In order to enable effective capacity for the remote education expectations set by the government during an individual’s isolation, class isolation, group isolation or local lockdown the school follows the government’s ‘Guidance for full opening’ (link below).
Nursery, Reception and Year 1 children access their remote education via the Tapestry management information system (link below).
Children in Years 2-6 access their remote education via Google Classroom using their USO logins. Our Google Classroom guide can be found below.
Wednesday 10th February 2021
Please see the link for this half-term’s Wednesday Word Booklet below.
Please note, due to extra weeks/pages contained in the Half Term Booklet, we have included a page turn facility on the link below to improve users’ experience (rather than a static pdf).
Please see the link for this week’s Wednesday Word below.
Wednesday 27th January 2021
Please see the link for this week’s Wednesday Word below.
Websites used to supplement learning:
Chromebooks for children who cannot attend school due to coronavirus (COVID-19)
For the 2020 to 2021 academic year, Department for Education (DfE) has provided Chromebooks to St Joseph’s to help children and families in need to access remote education during coronavirus (COVID-19). Devices have been made available for disadvantaged children in certain year groups who:
- are affected by disruption to face-to-face education at their school
- have been advised to shield because they are clinically extremely vulnerable
Get internet access for disadvantaged children
In addition, the DfE is working in partnership with mobile network operators to help schools support disadvantaged pupils in years 3 to 11 who rely on a mobile internet connection when their face-to-face education is disrupted by coronavirus (COVID-19).
Disadvantaged families may be able to benefit from free increases to their mobile data if they’re a customer of either:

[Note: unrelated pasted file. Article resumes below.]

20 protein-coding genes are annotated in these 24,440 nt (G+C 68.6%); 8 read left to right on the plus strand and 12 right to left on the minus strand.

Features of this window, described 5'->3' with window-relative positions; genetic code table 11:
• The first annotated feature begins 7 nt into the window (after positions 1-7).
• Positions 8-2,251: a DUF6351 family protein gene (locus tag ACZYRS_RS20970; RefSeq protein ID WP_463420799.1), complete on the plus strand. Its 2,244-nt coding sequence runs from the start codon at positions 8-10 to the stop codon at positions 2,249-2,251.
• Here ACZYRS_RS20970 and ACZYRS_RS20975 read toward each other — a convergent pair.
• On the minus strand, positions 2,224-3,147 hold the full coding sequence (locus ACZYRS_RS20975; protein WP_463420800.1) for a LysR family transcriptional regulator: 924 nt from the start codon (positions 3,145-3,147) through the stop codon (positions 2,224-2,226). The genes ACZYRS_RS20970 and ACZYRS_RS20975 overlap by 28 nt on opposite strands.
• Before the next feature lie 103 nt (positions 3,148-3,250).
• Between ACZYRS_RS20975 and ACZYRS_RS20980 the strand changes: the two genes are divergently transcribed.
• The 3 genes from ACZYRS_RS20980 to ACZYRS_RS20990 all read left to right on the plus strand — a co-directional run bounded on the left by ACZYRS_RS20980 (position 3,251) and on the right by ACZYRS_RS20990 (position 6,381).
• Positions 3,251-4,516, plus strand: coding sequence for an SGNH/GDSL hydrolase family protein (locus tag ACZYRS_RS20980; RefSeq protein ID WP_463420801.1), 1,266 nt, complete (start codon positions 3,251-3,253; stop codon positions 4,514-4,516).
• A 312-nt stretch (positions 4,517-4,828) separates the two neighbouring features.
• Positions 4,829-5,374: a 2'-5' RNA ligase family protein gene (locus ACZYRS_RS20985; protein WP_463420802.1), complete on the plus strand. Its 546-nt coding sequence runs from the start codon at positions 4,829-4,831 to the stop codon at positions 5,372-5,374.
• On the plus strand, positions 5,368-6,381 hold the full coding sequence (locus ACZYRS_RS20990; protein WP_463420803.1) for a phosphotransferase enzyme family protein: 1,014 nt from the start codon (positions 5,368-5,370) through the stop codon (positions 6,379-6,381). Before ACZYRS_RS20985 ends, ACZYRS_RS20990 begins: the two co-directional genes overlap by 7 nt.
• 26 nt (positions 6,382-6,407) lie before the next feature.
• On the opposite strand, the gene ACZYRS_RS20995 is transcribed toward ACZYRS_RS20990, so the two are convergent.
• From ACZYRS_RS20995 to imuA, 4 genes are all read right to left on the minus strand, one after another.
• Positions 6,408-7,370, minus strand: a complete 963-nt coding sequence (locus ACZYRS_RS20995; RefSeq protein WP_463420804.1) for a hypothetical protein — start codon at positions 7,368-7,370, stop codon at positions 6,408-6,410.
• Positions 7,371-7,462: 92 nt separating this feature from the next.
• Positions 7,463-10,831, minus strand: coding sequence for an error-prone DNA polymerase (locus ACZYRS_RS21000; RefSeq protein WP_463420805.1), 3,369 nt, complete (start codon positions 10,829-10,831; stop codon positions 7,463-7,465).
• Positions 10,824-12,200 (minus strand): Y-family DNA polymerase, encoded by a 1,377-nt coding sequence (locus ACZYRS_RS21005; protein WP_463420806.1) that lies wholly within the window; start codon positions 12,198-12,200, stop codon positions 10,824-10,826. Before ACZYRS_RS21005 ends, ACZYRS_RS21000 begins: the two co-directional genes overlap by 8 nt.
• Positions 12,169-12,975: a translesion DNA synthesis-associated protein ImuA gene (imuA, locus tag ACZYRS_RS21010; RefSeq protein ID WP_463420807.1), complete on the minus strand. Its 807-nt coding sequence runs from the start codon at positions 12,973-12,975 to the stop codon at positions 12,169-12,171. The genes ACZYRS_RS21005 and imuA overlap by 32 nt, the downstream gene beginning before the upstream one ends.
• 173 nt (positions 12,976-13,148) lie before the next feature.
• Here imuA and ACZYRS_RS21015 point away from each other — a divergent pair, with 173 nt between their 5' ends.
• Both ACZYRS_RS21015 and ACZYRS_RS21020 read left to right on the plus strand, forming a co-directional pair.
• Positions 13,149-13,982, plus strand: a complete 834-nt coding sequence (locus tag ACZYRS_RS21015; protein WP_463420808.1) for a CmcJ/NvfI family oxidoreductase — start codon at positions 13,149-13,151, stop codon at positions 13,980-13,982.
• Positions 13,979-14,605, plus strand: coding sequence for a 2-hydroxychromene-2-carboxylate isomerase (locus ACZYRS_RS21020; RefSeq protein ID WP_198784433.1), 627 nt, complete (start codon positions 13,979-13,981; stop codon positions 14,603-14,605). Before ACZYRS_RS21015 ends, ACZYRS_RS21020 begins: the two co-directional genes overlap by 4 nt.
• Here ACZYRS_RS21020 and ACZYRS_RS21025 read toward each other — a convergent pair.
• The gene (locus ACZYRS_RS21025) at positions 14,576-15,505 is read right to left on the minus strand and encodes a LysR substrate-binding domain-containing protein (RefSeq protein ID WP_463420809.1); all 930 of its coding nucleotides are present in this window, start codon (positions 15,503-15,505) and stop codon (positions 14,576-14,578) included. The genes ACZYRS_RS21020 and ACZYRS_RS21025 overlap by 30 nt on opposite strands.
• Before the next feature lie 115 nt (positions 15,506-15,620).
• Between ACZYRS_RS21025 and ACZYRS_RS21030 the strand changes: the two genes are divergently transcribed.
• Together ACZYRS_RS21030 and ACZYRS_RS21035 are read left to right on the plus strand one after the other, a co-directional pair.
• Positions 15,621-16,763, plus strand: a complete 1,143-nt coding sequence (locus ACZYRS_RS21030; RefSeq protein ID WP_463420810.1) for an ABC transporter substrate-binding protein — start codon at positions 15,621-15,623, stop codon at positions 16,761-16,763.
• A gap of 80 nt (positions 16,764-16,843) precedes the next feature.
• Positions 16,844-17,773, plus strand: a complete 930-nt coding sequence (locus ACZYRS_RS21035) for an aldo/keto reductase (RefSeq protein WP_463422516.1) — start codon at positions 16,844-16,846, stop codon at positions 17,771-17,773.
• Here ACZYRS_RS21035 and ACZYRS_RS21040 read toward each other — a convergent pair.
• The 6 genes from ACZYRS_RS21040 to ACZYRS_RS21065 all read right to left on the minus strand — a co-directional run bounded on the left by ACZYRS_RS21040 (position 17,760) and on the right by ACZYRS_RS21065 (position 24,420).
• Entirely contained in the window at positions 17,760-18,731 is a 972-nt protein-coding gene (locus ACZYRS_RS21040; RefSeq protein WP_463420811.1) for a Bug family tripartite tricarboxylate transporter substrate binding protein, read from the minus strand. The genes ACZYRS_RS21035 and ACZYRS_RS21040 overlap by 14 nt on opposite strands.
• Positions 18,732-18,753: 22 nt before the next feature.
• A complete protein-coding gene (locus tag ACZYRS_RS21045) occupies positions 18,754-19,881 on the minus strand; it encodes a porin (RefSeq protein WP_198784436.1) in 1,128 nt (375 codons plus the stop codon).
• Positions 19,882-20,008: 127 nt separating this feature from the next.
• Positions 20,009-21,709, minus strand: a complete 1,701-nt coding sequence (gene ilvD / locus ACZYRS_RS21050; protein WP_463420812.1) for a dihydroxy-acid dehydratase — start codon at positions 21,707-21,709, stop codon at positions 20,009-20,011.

- Sky Mobile
- Tesco Mobile
- Virgin Mobile
The amount of data available to families will vary by provider. Data will be increased until the end of July 2021.
If you require support on either the above, please email the school firstname.lastname@example.org
Symptoms of coronavirus in children
The main symptoms of coronavirus are:
- a high temperature
- a new, continuous cough – this means coughing a lot, for more than an hour, or 3 or more coughing episodes in 24 hours
- a loss or change to sense of smell or taste – this means they cannot smell or taste anything, or things smell or taste different to normal
What to do if your child has symptoms
If your child has any of the main symptoms of coronavirus:
- Get a test to check if they have coronavirus as soon as possible.
- You, your child and anyone else you live with should stay at home and not have visitors until you get the test result – only leave your home to have the test.
Anyone in your support bubble should also stay at home if your child has been in close contact with them since their symptoms started or during the 48 hours before they started.
What is a support bubble?
Get advice from NHS 111 if you’re worried about your child or not sure what to do.
- For children aged 5 or over – use the NHS 111 online coronavirus service.
- For children under 5 – call 111.
What to do if your child seems very unwell
Children and babies will still get illnesses that can make them very unwell quickly. It’s important to get medical help if you need it.
Urgent advice:Call 111 or your GP surgery if your child:
- is under 3 months old and has a temperature of 38C or higher, or you think they have a fever
- is 3 to 6 months old and has a temperature of 39C or higher, or you think they have a fever
- has other signs of illness, such as a rash, as well as a high temperature (fever)
- has a high temperature that’s lasted for 5 days or more
- does not want to eat, or is not their usual self and you’re worried
- has a high temperature that does not come down with paracetamol
- is dehydrated – for example, nappies are not very wet, sunken eyes, and no tears when they’re crying
Immediate action required:Call 999 if your child:
- has a stiff neck
- has a rash that does not fade when you press a glass against it (use the “glass test” from Meningitis Now)
- is bothered by light
- has a seizure or fit for the first time (they cannot stop shaking)
- has unusually cold hands and feet
- has pale, blotchy, blue or grey skin
- has a weak, high-pitched cry that’s not like their usual cry
- is drowsy and hard to wake
- is extremely agitated (does not stop crying) or is confused
- finds it hard to breathe and sucks their stomach in under their ribs
- has a soft spot on their head that curves outwards
- is not responding like they usually do, or not interested in feeding or usual activities